Pond Collection at WildCRU opens

The Pond Collection at WildCRU headquarters in Tubney is a wonderful zoological asset. Donated by Dr Caroline Pond, the Collection is a by-product of four decades of her research in comparative anatomy and physiology, specifically into the functional interpretation of the anatomical organisation of vertebrate adipose tissue (fats) and natural obesity. With skeletons, skins and other fragments from over 400 animals, the Collection is housed in beautifully converted garages, formerly stables, behind Tubney House. 

Dr Pond read Zoology at Oxford, and supported by a Christopher Welch Scholarship, completed her DPhil on insect flight in 1971 under the supervision of Professor J.W.S. Pringle FRS. She then served four years as Departmental Demonstrator in physiology, and after periods in USA, Caroline returned to Britain in 1979 to work for The Open University in Milton Keynes until she retired as Professor of Comparative Anatomy in 2010. 

A combination of Oxford’s 1960s Zoology curriculum plus periods spent teaching veterinary anatomy convinced Caroline that the study of adipose tissues (often the most abundant tissues in cadavers) was sorely neglected. Thus she decided to explore vertebrate adipose tissue, seeking functional and phylogenetic explanations of its distribution and controls in natural obesity. Whilst using lab rodents produced some useful information, Caroline was aware that some animals in the wild became naturally both fatter and thinner than would be technically possible (or legal) to induce in lab animals. Believing that such extremes would reveal the anatomy more clearly, she began collecting road-kills, culled vermin and other ‘junk’ wild animals for a parallel comparative study.  

The rapid expansion of Milton Keynes from the 1970s, with many new housing estates, roads, and, yes, roundabouts, proved an exceptionally rich source with many wild animals killed in road accidents. She recalls working with a network of informers – lorry, truck, bus drivers – who notified her of road-kill sightings: “I’d have to drop everything to collect them as quickly as possible. Many of these specimens began their posthumous careers on the back of my bicycle. There were some pretty hairy occasions! But I suppose I collected more than 500 animals altogether.”

“Dissection and collecting samples of adipose tissue were done in the lab, but cleaning and preparing the skeletons became a weekend and evening operation that was largely conducted in the garden and garage of a suburban semi in Milton Keynes – not what you’d expect!”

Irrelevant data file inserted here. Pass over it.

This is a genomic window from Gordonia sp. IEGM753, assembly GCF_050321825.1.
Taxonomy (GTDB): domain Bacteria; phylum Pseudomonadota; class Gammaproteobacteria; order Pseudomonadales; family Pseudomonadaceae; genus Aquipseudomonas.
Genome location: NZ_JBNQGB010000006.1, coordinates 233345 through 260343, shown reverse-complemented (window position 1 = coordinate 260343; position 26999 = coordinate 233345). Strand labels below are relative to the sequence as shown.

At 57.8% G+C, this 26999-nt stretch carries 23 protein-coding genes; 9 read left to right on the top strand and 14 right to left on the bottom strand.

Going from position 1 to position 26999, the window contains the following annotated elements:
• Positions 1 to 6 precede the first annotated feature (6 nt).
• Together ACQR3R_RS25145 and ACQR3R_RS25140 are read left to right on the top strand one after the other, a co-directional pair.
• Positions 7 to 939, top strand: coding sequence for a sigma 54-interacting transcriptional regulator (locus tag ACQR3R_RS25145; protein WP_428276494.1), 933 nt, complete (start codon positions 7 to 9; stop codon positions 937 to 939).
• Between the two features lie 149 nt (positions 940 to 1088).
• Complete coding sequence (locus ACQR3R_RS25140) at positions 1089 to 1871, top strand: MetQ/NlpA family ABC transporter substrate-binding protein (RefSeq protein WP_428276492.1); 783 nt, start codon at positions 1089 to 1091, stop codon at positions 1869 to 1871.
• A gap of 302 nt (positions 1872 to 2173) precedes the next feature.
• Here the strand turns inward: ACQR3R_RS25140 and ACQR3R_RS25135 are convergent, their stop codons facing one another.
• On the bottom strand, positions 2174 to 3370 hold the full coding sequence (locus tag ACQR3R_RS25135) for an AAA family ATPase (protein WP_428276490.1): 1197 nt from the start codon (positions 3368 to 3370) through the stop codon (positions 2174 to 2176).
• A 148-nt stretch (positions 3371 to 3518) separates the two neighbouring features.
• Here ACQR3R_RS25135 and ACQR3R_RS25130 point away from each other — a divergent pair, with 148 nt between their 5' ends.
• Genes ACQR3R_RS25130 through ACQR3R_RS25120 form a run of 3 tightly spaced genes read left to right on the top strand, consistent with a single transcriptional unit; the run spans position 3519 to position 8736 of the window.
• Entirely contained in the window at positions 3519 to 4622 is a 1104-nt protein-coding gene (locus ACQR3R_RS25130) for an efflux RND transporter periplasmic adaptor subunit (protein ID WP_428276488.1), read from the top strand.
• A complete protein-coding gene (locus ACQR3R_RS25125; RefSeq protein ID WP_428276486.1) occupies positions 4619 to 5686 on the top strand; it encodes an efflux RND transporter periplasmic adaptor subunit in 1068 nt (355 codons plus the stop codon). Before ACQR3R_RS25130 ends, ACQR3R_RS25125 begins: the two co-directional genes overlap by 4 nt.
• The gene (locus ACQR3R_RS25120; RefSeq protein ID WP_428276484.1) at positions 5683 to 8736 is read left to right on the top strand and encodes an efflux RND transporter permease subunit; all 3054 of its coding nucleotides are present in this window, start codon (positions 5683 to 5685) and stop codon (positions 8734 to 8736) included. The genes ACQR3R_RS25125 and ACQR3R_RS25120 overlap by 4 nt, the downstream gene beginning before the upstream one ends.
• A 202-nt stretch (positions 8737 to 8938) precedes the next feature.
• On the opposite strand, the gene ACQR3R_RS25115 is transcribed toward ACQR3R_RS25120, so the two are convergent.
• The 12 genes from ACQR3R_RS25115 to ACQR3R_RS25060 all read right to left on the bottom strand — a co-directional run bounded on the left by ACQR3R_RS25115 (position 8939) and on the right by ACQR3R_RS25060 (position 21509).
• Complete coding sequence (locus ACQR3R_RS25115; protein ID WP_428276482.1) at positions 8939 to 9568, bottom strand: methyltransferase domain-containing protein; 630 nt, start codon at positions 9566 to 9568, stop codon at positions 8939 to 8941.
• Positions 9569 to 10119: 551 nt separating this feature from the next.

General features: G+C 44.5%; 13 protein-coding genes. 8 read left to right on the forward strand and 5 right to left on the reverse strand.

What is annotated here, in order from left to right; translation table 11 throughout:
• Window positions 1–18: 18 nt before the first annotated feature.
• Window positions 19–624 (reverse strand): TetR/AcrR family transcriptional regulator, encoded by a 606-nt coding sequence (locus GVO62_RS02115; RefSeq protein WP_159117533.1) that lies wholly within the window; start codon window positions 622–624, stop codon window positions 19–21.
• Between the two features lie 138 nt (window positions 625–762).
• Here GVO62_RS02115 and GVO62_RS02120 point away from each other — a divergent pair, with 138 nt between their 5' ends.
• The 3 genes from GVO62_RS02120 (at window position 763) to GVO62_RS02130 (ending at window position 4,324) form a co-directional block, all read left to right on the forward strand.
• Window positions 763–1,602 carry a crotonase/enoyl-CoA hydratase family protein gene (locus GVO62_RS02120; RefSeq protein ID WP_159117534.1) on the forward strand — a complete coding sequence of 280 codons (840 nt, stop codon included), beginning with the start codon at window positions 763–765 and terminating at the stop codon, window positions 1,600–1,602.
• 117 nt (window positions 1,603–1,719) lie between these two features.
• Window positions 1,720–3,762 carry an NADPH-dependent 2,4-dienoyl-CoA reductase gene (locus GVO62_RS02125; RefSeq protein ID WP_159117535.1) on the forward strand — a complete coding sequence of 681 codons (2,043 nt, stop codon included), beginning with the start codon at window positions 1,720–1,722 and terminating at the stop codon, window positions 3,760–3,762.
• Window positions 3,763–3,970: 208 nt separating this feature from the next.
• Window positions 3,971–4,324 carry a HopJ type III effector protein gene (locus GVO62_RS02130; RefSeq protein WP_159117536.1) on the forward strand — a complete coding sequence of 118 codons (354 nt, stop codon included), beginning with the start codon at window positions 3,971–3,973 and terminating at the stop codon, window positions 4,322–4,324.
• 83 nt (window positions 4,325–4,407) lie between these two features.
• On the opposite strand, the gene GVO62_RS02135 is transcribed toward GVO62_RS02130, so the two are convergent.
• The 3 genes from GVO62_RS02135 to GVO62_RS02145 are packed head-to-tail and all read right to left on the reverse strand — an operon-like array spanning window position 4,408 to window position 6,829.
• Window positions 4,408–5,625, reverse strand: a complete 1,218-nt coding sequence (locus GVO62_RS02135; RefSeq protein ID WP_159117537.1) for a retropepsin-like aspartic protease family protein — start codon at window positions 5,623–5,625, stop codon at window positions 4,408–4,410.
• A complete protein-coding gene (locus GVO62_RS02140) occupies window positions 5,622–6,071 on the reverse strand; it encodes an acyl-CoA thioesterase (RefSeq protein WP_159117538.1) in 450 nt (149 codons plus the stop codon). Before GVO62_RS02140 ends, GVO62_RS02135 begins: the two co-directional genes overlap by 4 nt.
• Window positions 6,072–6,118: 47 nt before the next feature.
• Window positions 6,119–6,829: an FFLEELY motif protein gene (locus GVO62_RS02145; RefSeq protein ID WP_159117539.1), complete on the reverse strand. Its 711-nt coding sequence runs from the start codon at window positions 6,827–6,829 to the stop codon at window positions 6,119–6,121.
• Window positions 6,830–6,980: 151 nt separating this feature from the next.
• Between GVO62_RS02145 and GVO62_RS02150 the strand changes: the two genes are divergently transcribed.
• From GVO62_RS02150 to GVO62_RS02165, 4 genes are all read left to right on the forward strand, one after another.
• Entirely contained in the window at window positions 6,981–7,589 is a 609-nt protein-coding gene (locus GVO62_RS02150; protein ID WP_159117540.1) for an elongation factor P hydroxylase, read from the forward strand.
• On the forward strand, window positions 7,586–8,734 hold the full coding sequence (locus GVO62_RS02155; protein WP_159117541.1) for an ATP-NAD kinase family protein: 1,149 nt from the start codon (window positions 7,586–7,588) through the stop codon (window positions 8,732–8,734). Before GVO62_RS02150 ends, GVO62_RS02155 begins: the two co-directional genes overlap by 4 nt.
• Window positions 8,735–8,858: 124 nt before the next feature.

The Pond Collection includes material from birds, reptiles, amphibians and fish, but the majority are mammals. In pride of place is the almost intact skull and jaw of a northern white rhino, which is now almost extinct, though the species was widespread when Dr Peggy Varley, who taught in Zoology 1962-9, collected it from southern Uganda in 1950. Other specimens range from the tympanic bulla (ear capsule) of a fin whale, one of the densest bones known, down to the fragile skull and jaw of a neonatal lion, African elephant molars and fragments of narwhal tusk. 

Housed in antique oak, walnut and cherry display cabinets, each specimen has been painstakingly labelled, bagged and catalogued, with comprehensive information about each specimen’s components. 

“The thing is, I remember each of them, how I acquired it, what information was obtained.” laments Dr Pond whilst showing the beautifully arranged skeleton of an African Grey parrot. Although claiming to not have a favourite item in the Collection, there is a fondness for this one: “Someone gave me the cadaver so I prepared it – spine, keel bone, legs, wings, neck, skull… each limb neatly labelled and put in this box.”

Professor David Macdonald, founding Director of WildCRU, who has been friends with Caroline since she survived the attempt to teach him insect neurophysiology as an undergraduate, said “We are delighted and honoured to have the Pond Collection at WildCRU, the specimens will inspire and inform, and the marvellous new space in which they are housed will become a focal point for our staff and students to enjoy conversation, concentration and contemplation in a setting at the intersection of fundamental zoology and conservation futures. Caroline Pond has done a great thing in bringing us this collection and in creating the space to house it, and we applaud and thank her.”

The Collection at WildCRU is not a museum, it is a research resource available to all scientists. Approved users may remove items to take samples for any biologically-relevant purpose. Much of the material comes from naturally obese wild animals whose genes may reveal how they manage appetite, thermogenesis, exercise and energy storage so efficiently while modern people develop obesity-related diseases.  For the Catalogue and information about access and use, please visit the WildCRU website here.